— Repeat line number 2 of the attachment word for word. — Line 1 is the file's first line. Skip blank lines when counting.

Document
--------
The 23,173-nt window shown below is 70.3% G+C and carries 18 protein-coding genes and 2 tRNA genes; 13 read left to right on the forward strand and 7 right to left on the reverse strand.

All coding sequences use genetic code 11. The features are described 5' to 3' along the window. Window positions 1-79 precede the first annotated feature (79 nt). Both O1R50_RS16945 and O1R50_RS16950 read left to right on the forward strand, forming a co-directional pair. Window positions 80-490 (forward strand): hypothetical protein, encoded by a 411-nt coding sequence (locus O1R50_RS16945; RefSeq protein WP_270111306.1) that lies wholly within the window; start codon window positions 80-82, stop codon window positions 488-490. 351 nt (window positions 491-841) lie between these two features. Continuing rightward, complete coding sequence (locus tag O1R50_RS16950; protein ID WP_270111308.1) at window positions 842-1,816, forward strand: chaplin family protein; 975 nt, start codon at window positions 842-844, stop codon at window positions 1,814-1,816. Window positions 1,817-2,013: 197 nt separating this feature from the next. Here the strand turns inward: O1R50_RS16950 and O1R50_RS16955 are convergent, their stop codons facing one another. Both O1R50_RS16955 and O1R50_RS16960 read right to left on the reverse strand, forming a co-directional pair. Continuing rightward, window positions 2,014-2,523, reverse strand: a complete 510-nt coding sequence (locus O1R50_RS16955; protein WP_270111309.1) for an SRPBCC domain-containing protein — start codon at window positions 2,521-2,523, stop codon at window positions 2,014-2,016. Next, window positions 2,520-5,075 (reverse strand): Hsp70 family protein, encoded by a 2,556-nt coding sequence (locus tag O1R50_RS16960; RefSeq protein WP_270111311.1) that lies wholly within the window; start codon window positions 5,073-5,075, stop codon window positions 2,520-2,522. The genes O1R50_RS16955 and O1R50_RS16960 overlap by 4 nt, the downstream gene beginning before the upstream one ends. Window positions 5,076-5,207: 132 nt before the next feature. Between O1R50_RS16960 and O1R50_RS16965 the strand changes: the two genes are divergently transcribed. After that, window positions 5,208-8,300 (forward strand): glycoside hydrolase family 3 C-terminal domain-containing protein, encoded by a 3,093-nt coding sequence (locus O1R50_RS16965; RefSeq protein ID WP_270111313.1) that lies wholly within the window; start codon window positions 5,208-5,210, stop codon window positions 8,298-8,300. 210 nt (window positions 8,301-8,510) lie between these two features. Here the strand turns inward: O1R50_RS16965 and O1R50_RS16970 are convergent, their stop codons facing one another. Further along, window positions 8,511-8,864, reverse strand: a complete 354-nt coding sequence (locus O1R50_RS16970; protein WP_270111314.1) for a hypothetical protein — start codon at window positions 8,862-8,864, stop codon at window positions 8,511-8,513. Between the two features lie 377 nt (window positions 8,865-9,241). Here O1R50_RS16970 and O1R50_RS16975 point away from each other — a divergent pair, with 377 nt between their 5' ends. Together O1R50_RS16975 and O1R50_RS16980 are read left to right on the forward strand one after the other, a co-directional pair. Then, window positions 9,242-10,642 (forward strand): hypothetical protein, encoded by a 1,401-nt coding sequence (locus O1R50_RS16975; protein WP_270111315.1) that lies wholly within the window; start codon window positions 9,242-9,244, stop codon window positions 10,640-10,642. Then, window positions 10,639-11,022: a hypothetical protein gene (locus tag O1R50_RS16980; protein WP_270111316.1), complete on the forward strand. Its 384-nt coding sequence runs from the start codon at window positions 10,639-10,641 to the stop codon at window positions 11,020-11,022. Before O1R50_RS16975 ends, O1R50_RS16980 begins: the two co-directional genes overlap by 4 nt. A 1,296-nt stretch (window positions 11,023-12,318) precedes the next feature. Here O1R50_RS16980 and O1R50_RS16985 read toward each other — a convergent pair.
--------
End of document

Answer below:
All coding sequences use genetic code 11. The features are described 5' to 3' along the window. Window positions 1-79 precede the first annotated feature (79 nt). Both O1R50_RS16945 and O1R50_RS16950 read left to right on the forward strand, forming a co-directional pair. Window positions 80-490 (forward strand): hypothetical protein, encoded by a 411-nt coding sequence (locus O1R50_RS16945; RefSeq protein WP_270111306.1) that lies wholly within the window; start codon window positions 80-82, stop codon window positions 488-490. 351 nt (window positions 491-841) lie between these two features. Continuing rightward, complete coding sequence (locus tag O1R50_RS16950; protein ID WP_270111308.1) at window positions 842-1,816, forward strand: chaplin family protein; 975 nt, start codon at window positions 842-844, stop codon at window positions 1,814-1,816. Window positions 1,817-2,013: 197 nt separating this feature from the next. Here the strand turns inward: O1R50_RS16950 and O1R50_RS16955 are convergent, their stop codons facing one another. Both O1R50_RS16955 and O1R50_RS16960 read right to left on the reverse strand, forming a co-directional pair. Continuing rightward, window positions 2,014-2,523, reverse strand: a complete 510-nt coding sequence (locus O1R50_RS16955; protein WP_270111309.1) for an SRPBCC domain-containing protein — start codon at window positions 2,521-2,523, stop codon at window positions 2,014-2,016. Next, window positions 2,520-5,075 (reverse strand): Hsp70 family protein, encoded by a 2,556-nt coding sequence (locus tag O1R50_RS16960; RefSeq protein WP_270111311.1) that lies wholly within the window; start codon window positions 5,073-5,075, stop codon window positions 2,520-2,522. The genes O1R50_RS16955 and O1R50_RS16960 overlap by 4 nt, the downstream gene beginning before the upstream one ends. Window positions 5,076-5,207: 132 nt before the next feature. Between O1R50_RS16960 and O1R50_RS16965 the strand changes: the two genes are divergently transcribed. After that, window positions 5,208-8,300 (forward strand): glycoside hydrolase family 3 C-terminal domain-containing protein, encoded by a 3,093-nt coding sequence (locus O1R50_RS16965; RefSeq protein ID WP_270111313.1) that lies wholly within the window; start codon window positions 5,208-5,210, stop codon window positions 8,298-8,300. 210 nt (window positions 8,301-8,510) lie between these two features. Here the strand turns inward: O1R50_RS16965 and O1R50_RS16970 are convergent, their stop codons facing one another. Further along, window positions 8,511-8,864, reverse strand: a complete 354-nt coding sequence (locus O1R50_RS16970; protein WP_270111314.1) for a hypothetical protein — start codon at window positions 8,862-8,864, stop codon at window positions 8,511-8,513. Between the two features lie 377 nt (window positions 8,865-9,241). Here O1R50_RS16970 and O1R50_RS16975 point away from each other — a divergent pair, with 377 nt between their 5' ends. Together O1R50_RS16975 and O1R50_RS16980 are read left to right on the forward strand one after the other, a co-directional pair. Then, window positions 9,242-10,642 (forward strand): hypothetical protein, encoded by a 1,401-nt coding sequence (locus O1R50_RS16975; protein WP_270111315.1) that lies wholly within the window; start codon window positions 9,242-9,244, stop codon window positions 10,640-10,642. Then, window positions 10,639-11,022: a hypothetical protein gene (locus tag O1R50_RS16980; protein WP_270111316.1), complete on the forward strand. Its 384-nt coding sequence runs from the start codon at window positions 10,639-10,641 to the stop codon at window positions 11,020-11,022. Before O1R50_RS16975 ends, O1R50_RS16980 begins: the two co-directional genes overlap by 4 nt. A 1,296-nt stretch (window positions 11,023-12,318) precedes the next feature. Here O1R50_RS16980 and O1R50_RS16985 read toward each other — a convergent pair.